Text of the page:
Google wins case as court rules “right to be forgotten” is EU-only

The Internet is forever, we tell social media users: be careful what you put online, because you can’t ever take it back off. And while that’s gospel for US users, there’s some nuance to that dictum across the Atlantic. In Europe, individuals have a right to be forgotten and can request that information about themselves be taken down—but only, a court has now ruled, within Europe. The Court of Justice of the European Union, the EU’s highest court, issued a ruling today finding that there is no obligation under EU law for a search service to carry out a valid European de-listing request globally. I think this is a logical, common-sense ruling. I’m not entirely sure what to make of the right to be forgotten, since I can see valid uses for it, but it’s also very open to abuse, and one has to wonder just how effective it really is.

ReactOS 0.4.12 released

The ReactOS team is pleased to announce the release of version 0.4.12. As always a multitude of improvements have been made to all parts of the OS, though userland components saw special emphasis this time around. A lot of work has gone into filesystem support, with the ultimate goal being the ability to run Microsoft’s filesystem drivers – a goal the project has not yet achieved. PXE booting has been fixed as well, and window snapping has been added, among many other things.

Xiaomi’s Mi Mix Alpha is almost entirely made of screen

The “surround screen” on the Alpha wraps entirely around the device to the point where it meets the camera module on the other side. The effect is of a phone that’s almost completely made of screen, with status icons like network signal and battery charge level displayed on the side. Pressure-sensitive volume buttons are also shown on the side of the phone. Xiaomi is claiming more than 180 percent screen-to-body ratio, a stat that no longer makes any sense to cite at all. Settings aside the obvious usability concerns associated with this design, I do have to say I can barely believe technology like this is now entering the market. This was the kind of stuff confined to science fiction not too long ago.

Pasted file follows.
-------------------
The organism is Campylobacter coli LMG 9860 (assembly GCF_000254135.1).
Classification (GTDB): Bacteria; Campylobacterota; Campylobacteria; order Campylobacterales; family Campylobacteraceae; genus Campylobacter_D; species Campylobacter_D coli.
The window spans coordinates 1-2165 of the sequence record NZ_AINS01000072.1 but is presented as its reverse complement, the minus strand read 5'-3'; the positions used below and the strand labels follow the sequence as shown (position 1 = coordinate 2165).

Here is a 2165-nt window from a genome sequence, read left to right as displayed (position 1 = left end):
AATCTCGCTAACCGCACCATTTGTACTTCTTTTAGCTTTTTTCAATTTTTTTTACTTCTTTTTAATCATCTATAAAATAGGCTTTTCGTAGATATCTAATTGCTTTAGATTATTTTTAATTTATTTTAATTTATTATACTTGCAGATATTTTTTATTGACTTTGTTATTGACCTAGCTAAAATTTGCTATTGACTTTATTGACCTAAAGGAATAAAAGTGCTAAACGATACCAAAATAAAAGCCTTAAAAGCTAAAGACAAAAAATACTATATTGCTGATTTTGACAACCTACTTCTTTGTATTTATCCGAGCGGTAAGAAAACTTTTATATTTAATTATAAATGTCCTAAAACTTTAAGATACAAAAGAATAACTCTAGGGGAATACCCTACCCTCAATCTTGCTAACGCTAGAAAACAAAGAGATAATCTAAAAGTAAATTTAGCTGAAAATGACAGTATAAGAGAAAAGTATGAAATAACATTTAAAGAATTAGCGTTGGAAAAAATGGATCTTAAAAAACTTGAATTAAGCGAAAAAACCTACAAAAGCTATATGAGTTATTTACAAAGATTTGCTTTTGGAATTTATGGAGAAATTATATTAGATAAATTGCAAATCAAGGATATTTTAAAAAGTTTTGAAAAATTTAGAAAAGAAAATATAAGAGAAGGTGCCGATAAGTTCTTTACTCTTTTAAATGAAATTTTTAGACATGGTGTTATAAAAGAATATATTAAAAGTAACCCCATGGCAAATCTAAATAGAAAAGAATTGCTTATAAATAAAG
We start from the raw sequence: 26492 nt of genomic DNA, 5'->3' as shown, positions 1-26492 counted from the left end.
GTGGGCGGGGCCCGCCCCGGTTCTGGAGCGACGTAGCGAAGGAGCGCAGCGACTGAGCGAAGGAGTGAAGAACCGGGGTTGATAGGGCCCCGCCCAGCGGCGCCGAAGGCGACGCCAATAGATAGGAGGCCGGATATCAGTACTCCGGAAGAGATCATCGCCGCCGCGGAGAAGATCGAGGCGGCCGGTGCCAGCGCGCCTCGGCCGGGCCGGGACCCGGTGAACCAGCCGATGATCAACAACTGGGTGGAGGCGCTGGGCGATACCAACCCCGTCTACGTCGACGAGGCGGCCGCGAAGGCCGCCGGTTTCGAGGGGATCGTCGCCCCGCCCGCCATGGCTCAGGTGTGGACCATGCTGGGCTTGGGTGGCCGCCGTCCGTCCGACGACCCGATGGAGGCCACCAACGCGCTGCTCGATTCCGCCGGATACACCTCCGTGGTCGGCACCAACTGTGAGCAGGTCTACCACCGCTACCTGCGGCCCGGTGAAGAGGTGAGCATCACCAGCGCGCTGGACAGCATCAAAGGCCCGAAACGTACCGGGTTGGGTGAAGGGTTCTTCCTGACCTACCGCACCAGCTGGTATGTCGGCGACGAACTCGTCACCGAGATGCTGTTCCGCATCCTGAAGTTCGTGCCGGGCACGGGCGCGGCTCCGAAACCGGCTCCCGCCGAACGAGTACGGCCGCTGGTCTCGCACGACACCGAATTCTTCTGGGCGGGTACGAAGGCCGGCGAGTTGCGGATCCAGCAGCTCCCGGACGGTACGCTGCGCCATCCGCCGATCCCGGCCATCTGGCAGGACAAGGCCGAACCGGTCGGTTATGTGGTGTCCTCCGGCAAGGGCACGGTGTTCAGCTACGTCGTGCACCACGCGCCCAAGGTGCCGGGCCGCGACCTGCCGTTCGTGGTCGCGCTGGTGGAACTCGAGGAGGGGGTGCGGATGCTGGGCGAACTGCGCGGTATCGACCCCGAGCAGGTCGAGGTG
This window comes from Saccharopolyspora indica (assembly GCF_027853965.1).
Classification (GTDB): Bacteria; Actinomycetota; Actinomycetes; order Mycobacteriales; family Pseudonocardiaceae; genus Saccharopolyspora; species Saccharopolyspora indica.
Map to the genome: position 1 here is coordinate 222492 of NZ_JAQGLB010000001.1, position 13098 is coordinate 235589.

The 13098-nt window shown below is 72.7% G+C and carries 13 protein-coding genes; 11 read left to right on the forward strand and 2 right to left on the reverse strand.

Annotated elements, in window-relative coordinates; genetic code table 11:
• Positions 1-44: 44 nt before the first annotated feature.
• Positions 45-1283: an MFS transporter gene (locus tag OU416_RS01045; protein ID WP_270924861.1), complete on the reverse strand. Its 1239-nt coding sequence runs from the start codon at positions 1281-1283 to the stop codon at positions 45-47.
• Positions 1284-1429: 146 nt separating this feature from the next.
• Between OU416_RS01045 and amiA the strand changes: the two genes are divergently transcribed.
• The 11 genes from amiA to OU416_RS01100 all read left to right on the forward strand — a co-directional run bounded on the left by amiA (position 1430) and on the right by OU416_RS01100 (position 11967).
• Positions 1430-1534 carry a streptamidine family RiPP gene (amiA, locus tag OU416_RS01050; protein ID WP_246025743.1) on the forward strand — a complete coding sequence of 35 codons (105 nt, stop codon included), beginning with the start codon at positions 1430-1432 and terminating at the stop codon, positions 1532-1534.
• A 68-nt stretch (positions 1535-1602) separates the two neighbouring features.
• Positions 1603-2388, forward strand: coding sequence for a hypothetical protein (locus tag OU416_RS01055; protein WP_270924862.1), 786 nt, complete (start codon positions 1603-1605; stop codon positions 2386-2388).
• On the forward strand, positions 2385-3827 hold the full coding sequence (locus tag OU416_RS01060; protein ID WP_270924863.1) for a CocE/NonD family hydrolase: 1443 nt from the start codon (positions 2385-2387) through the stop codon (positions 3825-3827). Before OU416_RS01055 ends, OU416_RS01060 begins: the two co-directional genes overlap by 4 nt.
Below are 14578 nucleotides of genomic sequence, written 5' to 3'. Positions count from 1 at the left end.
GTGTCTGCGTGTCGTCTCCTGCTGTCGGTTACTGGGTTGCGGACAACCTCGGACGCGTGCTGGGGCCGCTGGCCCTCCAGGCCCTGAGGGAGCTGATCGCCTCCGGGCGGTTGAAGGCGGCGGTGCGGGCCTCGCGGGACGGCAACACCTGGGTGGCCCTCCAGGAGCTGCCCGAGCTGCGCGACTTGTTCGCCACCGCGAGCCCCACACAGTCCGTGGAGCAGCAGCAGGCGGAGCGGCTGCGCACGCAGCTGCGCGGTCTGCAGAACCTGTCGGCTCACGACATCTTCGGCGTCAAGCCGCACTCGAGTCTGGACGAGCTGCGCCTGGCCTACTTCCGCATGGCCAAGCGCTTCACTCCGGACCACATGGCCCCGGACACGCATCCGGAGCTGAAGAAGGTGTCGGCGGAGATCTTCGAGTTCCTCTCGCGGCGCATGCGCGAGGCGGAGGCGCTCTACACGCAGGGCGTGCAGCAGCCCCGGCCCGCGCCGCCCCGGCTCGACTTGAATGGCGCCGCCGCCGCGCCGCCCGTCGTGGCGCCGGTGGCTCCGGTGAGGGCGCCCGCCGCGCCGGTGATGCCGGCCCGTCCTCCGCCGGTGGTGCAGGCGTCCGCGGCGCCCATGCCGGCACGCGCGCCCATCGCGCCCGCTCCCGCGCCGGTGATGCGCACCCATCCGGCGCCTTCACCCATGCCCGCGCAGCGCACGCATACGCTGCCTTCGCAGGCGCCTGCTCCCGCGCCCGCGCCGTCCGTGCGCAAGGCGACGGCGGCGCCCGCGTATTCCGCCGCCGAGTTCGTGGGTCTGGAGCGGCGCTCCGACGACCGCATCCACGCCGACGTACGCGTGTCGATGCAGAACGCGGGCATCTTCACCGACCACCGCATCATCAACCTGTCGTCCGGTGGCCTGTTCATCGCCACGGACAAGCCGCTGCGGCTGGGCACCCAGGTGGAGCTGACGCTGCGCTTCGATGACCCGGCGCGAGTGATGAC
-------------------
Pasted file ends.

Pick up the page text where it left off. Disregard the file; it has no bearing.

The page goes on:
My father was IBM’s first black software engineer

John Stanley Ford, my father, was the first black software engineer in America, hired by IBM in 1946. Passed over for promotions, discriminated against in pay, with many inside IBM working to ensure his failure, he still viewed his job as an opportunity of a lifetime. He refused to give up. Minority underrepresentation in high tech has been present since the earliest days of the industry. In reflecting upon my father’s career for a new memoir I wrote about him, I saw important lessons about the history and nature of racism in high tech, and about the steps that corporations and individuals can take to bring about much-needed change. An important and fascinating story – especially since it involves IBM, a company with a long and deep roots in racism, eugenics, and genocide.

Unix v6 for Qemu RISC-V